During the Seventies and Eighties, there were concerns that South Africa was approaching a ‘debt trap’. Van der Merwe (1993) defined a ‘debt trap’ as an unsustainable fiscal financial position where an ‘explosion’ in the public debt–GDP ratio cannot be eradicated merely by adjusting the ratio of government taxation to GDP. A newly elected government in 1994 recognised the need to consolidate the fiscal balance inherited from the previous government. According to Hamilton and Viegi (2009), this was unusual for a nation which had just undergone a democratic regime change. Normally, when nations emerge from such regime changes, newly elected public officials engage in extensive borrowing to foster economic growth and development. From the year 2000, there were significant reductions in the debt–GDP ratio. The country’s debt–GDP ratio fell from 42.27 in 2000 to 27.06 in 2007. By 2008, the debt–GDP ratio in the country had decreased to 26.5%. During this period, the consolidated budget balance had also experienced huge reforms, dropping the deficit from –1.4% in 2000 to –0.3% in 2005 and finally a surplus of 0.6% and 1% of GDP in 2006 and 2007, respectively. However, the global financial crisis (GFC) of 2008 saw this figure rising to –6.3% by 2009, and as of 2018, the figure is around –4.4%.

Eyeball inspection of Figure 1 shows clear patterns of co-movements of inflation and public debt–GDP ratio. Prior to the 2007–2008 financial crisis, inflation had fallen to low digit figures, while simultaneously the debt–GDP ratio had remained relatively low. After the financial crisis, the debt–GDP ratio entered an upward trajectory accompanied by a relatively high and persistent inflation rate hovering around the upper band of the inflation target. This study argues that when fiscal authorities ensured a relatively low debt–GDP ratio by containing debt–GDP ratio growth, monetary authorities could maintain inflation within the target band. Consequently, when the debt–GDP ratio started to accelerate, inflation pressures persisted.

FIGURE 1: Inflation rate versus public debt–gross domestic product ratio, 2000–2015.

Many studies have been carried out to try and find the true driver of inflation in South Africa. These studies have largely focused on the structuralist and monetarist ideas. This has largely been matched by the ever-increasing search for the elusive Phillips curve for the South African economy. Focusing on the monetarist and structuralist approach, Akinboade, Niedermeier and Siebrits (2002) explored the determinants of inflation in South Africa for the period 1970Q1–2000Q2 (pre-inflation targeting period) using a structural vector autoregression (SVAR) model and impulse response functions. Their focus was on exchange rates and foreign prices as a source of inflation for the South African economy. Accounting for the debt crisis of 1985, the global stock market crash of 1987 and the Asian crisis of 1988, they found inflation dynamics for the South African economy to be nested on the structural school of thought with limited but significant influence from the monetarist school of thought. Monetary variables like money supply and nominal interest rate were found to be significant.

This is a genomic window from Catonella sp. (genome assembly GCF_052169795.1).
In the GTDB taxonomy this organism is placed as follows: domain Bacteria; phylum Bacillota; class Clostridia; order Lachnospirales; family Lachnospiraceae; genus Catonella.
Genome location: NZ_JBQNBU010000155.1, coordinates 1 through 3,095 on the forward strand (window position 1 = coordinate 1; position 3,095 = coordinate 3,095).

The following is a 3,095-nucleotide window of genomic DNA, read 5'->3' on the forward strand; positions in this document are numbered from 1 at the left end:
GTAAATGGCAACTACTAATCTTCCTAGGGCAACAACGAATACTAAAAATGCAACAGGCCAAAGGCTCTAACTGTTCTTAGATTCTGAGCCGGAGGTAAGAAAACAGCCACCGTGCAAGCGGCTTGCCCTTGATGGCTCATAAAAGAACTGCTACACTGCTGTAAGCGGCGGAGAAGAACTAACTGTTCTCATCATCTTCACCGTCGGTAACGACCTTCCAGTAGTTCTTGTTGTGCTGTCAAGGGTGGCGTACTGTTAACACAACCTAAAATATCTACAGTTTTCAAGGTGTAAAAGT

Adusei (2013) revisited the question of whether inflation dynamics in South Africa follow a monetarist or structuralist approach as Akinboade et al. (2002) had done in 2002. Covering the period 1965–2006, this study found both schools of thought to be significant in determining inflation dynamics in South Africa. This was in contradiction to some of the findings by Akinboade et al. (2002). Swanepoel (2006) expanded the search to include the role of trade openness and international oil prices on local inflation dynamics in the country. Although a positive correlation between oil prices and inflation was observed, it was not significant. The oil price shock of 2004 had an even smaller influence on inflation dynamics than the oil price shocks of the Seventies and Nineties.